Many physical features on the planet are a true manifestation of God’s glory. And the male and female hot springs located in Semliki National Park are one of those wonders. Located in Fort Portal, Kabarole District, the hot springs are one of the biggest tourist attractions in the area, and I was lucky to visit the site, recently courtesy of Breathtaking Uganda campaign.
We began our trip on July 26, after the State Minister for Tourism, Godfrey Kiwanda flagged us off at the UBC offices. In tow was Isaiah Rwanyekiro, the project head of Breathtaking Uganda campaign. For the July edition, the destination was Fort Portal, and the enlisted fun activities included silent disco on the bus and a chef whose mouth-watering meals were a major highlight.
From Kampala to Fort Portal is between four to five hours, depending on the number of stopovers one makes. But, because we set off a little late from Kampala, we arrived in Fort Portal at 5.50pm.
Our stop was the Lisieux Guest Centre, where we spent two nights of our stay. The nun-run facility, on Nyaika Avenue, Nyabukara, Kabarole District is a conducive and pocket friendly facility that is ideal if you are travelling on a tight budget or would rather find affordable accommodation and spend the rest of your pocket money on sightseeing and touring. Accommodation ranges from $35(approx Shs129, 000) per night.
Having travelled with our own chef, we did not get to eat any of the meals at the hotel, but the staff was really friendly, and welcoming. And the sight of nuns around the facility gives you some sense of comfort (at least it did for me). A breakfast consisting of oat porridge, sausages, hash browns, and salad was what we were served, by chef Gonahasa, and although many of our male colleagues on the trip were not satisfied with the food portions, it was surely tasty.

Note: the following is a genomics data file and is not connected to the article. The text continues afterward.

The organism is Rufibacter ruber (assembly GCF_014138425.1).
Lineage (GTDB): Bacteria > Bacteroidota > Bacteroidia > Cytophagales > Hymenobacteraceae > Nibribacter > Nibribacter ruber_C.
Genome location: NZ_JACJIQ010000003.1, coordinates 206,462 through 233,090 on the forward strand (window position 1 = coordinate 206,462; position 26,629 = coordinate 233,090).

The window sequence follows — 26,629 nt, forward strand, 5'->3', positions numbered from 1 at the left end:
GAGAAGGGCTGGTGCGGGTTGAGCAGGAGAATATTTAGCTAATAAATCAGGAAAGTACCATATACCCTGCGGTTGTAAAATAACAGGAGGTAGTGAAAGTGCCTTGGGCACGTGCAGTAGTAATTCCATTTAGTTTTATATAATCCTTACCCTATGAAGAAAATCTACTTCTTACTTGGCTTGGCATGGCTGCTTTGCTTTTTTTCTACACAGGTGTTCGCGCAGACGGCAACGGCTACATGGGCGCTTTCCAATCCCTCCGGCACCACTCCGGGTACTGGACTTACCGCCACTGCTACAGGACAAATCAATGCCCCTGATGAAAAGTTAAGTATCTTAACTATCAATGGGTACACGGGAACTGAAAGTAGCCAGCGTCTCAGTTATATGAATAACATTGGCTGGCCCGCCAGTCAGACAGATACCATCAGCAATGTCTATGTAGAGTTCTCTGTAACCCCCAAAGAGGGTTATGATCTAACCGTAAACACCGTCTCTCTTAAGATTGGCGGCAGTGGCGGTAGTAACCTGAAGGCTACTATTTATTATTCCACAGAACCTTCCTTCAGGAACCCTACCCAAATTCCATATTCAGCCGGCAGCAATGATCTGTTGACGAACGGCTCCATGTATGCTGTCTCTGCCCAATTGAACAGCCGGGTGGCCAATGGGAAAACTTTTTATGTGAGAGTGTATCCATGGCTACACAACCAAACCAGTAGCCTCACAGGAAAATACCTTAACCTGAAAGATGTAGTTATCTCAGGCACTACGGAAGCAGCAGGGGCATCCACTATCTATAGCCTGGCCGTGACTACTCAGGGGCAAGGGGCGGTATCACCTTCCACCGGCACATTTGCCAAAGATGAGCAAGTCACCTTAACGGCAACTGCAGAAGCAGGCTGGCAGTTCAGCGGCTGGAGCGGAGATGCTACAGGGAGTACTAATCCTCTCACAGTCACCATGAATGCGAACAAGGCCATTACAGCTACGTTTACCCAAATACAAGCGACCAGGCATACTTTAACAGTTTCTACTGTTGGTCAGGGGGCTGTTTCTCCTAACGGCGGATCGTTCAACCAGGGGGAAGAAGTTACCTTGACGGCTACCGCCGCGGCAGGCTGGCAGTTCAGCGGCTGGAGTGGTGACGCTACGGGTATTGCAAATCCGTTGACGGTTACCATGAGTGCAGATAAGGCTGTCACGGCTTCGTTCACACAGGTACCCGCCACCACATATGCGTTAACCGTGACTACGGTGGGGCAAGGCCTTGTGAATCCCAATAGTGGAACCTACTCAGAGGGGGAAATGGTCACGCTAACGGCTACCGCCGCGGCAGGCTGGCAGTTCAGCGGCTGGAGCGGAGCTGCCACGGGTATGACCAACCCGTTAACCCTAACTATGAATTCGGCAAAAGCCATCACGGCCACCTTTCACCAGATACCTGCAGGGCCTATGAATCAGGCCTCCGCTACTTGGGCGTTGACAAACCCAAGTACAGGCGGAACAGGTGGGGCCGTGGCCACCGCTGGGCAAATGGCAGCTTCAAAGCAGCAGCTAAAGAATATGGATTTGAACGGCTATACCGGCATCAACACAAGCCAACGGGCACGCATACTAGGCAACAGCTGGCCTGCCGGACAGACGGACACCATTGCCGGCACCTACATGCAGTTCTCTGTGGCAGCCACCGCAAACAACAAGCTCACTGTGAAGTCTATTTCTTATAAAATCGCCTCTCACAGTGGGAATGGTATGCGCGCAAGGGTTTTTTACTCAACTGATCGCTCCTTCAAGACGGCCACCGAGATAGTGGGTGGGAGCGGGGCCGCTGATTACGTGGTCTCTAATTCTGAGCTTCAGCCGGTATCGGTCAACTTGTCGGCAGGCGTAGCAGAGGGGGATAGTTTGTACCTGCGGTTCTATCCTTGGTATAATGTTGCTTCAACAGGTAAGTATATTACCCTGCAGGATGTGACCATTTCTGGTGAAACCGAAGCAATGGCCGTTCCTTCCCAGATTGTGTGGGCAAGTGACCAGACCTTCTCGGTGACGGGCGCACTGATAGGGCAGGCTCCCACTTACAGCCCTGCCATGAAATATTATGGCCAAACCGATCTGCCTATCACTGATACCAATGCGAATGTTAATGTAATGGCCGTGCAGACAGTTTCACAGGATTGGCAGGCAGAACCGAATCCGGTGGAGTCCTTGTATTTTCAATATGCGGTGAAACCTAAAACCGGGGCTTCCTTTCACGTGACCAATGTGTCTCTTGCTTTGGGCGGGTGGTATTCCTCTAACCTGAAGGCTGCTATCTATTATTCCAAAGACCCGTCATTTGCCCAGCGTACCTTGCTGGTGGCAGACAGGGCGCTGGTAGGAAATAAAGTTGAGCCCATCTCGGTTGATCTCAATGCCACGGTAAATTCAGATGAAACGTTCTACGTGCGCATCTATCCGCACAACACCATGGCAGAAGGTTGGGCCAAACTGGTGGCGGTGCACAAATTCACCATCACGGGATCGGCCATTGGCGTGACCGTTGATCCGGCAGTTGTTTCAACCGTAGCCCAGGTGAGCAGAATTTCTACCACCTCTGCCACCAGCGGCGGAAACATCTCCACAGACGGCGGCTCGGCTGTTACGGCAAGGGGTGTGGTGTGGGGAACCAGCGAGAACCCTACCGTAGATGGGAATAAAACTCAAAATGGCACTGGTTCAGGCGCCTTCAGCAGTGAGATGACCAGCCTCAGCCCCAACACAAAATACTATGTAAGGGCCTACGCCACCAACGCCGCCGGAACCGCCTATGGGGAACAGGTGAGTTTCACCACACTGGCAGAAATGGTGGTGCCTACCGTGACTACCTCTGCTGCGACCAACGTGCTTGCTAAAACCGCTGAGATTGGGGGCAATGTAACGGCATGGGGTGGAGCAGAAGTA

Later in the day, we set off for the Semliki National Park, which is a two-hour drive from Fort Portal town. Here, we were welcomed in by the game rangers, who took us around the female hot spring first, and later the male hot springs, which is about a 10 minutes’ walk.
The local folk in the area have their own tale of how these hot springs came into being. The tale goes that the Bamaga women (a local tribe) had gone to collect firewood, from the forest, and it’s here that they caught sight of a hairy man, clad in bark cloth, and holding a spear, with a hunting dog in tow.. Later on, this man, after joining the village, is said to have disappeared in the forest on one of his hunting trips, and only his spear was left behind. When his wife heard of this, she ran into the forest in search of her husband, subsequently also getting lost in the forest. To date, the Bamaga believe the female and male hot springs symbolise the hunter and his wife, and the tribe has been known to perform rituals at the hot springs, in a bid to appease their ancestors.
We also got to experience the egg boiling that is known to be one of the tourist activities at the hot springs. Some of the others tourists we found on site even boiled plantain for their lunch inside the springs. Later, we enjoyed a picnic style lunch, at the hot springs, consisting of a pasta style salad, served by our chef.
At the lodge
For day two, we headed to the Crater Safari Lodge, located a few minutes from the Kibale National Park. The lodge is set on the banks of Nyinabulitwa Crater Lake, making for the perfect views and back drops, for many of the cottages that the guests sleep in during their stay.
The lodge has up to scale amenities for its guests, including a swimming pool with a view of the crater lake. It is here that we had our buffet breakfast, complete with a silent disco, and the cool breeze from the greenery.